I was always impressing my friends playing these TV show themes. I would always play the Charlie Brown theme [Vince Guaraldi’s “Linus and Lucy”]: that would always get a kick out of them. I’d play the themes from cartoon shows, too—little snippets here and there of “Popeye” and “Heckle and Jeckle,” although I wasn’t really improvising at that point.


Q: What theme would you have given up a finger to write, for its art, craft and royalties?

A: Oh man, I would say “Mission: Impossible.” Not only is the theme played over and over again on TV, it’s also in the movies. Another thing I would have liked to have recorded is “Linus and Lucy.” Did you know that it’s in the National Archives for aesthetically important music in the 20th century?


Q: Why do you dig the “Mission: Impossible” theme? I know it’s in 5/4, the same time signature as “Take Five,” one of your signature Brubeck tunes.

A: It’s so fun to play I love to play in 5/4; it’s not readily accessible to everyone but, hey, everyone can feel that rhythm. I love the excitement level of taking “Mission: Impossible” and “Take Five” in a whole new direction with a beginning, middle and end. In the improv section for “Take Five,” Nelson [Hill] goes into E Flat Minor, Jack [Hegyi] goes into a blues in E Flat, and I go into a whole new key that begins with a Spanish feel. Along the way we have a lot of fun with [Suzanne Vega’s hip-hop rap] “Tom’s Diner.” What can I say? I like to mix it up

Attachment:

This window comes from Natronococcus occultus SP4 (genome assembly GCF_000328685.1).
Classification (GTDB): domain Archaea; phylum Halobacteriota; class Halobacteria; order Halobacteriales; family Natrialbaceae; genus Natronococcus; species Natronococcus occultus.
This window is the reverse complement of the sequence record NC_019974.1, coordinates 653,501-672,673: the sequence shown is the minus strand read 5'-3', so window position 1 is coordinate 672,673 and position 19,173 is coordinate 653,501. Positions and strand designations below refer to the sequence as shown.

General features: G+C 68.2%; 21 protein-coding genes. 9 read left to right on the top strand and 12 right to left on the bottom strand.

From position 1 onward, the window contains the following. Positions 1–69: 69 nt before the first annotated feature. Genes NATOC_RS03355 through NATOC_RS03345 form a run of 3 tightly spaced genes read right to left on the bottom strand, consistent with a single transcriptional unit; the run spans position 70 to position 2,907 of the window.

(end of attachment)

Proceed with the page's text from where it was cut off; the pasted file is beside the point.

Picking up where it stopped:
Q: How about folding Stephen Foster’s “Jeannie with the Light Brown Hair” into Hugo Montenegro’s theme for “I Dream of Jeannie”? They have very different grooves and atmospheres but they could throw sparks matched together.

A; You know, it could work. Our process is very organic; we’re always playing themes within themes. Nelson, for example, likes to toss in other themes within “Jeannie.” We always get a kick out of that; it always cracks us up.


Q: Dave Brubeck cut across great divides of music, politics and religion. The same thing could be said of TV themes. You don’t need to speak the language to understand the language.

A: They have a global impact, absolutely. We recognize them because they’re so catchy. They’re also great to play over and expand on and create. It’s the same thing with jazz tunes: you can take them through many cultures. Melody is not the universal language; rhythm is the universal language. That’s why I gravitated to Brubeck; he was a very rhythmic player.

We’re headed in the same direction with this new tune I wrote called “King’s Journey.” It seems to be reaching many people; some are even freaking out on it. It has an Arabic feel and a high excitement level. It builds and builds and builds and at one point I hit a chord and everybody jumps out of their seats. It’s going to be our “Take Five.”